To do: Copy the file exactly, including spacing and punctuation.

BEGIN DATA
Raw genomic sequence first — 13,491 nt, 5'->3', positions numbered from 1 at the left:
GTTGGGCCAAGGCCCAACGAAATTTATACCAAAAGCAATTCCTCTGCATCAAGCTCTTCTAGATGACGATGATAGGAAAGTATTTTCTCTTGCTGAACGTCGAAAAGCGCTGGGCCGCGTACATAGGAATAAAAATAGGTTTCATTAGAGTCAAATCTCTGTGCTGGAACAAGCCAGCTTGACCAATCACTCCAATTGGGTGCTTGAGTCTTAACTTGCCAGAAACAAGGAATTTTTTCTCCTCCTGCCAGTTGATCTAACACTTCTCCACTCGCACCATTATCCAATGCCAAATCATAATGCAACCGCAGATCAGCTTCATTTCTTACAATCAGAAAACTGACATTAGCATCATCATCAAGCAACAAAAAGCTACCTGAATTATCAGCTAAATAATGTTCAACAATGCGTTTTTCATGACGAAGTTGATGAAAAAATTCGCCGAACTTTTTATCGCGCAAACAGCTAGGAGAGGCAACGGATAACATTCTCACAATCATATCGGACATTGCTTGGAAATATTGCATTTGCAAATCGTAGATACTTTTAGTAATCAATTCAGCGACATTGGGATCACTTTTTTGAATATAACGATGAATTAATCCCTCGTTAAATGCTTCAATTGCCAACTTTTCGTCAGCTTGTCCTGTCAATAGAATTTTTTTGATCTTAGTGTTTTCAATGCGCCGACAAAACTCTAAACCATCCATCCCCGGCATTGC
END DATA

Raw genomic sequence first — 13,491 nt, 5'->3', positions numbered from 1 at the left:
GTTGGGCCAAGGCCCAACGAAATTTATACCAAAAGCAATTCCTCTGCATCAAGCTCTTCTAGATGACGATGATAGGAAAGTATTTTCTCTTGCTGAACGTCGAAAAGCGCTGGGCCGCGTACATAGGAATAAAAATAGGTTTCATTAGAGTCAAATCTCTGTGCTGGAACAAGCCAGCTTGACCAATCACTCCAATTGGGTGCTTGAGTCTTAACTTGCCAGAAACAAGGAATTTTTTCTCCTCCTGCCAGTTGATCTAACACTTCTCCACTCGCACCATTATCCAATGCCAAATCATAATGCAACCGCAGATCAGCTTCATTTCTTACAATCAGAAAACTGACATTAGCATCATCATCAAGCAACAAAAAGCTACCTGAATTATCAGCTAAATAATGTTCAACAATGCGTTTTTCATGACGAAGTTGATGAAAAAATTCGCCGAACTTTTTATCGCGCAAACAGCTAGGAGAGGCAACGGATAACATTCTCACAATCATATCGGACATTGCTTGGAAATATTGCATTTGCAAATCGTAGATACTTTTAGTAATCAATTCAGCGACATTGGGATCACTTTTTTGAATATAACGATGAATTAATCCCTCGTTAAATGCTTCAATTGCCAACTTTTCGTCAGCTTGTCCTGTCAATAGAATTTTTTTGATCTTAGTGTTTTCAATGCGCCGACAAAACTCTAAACCATCCATCCCCGGCATTGC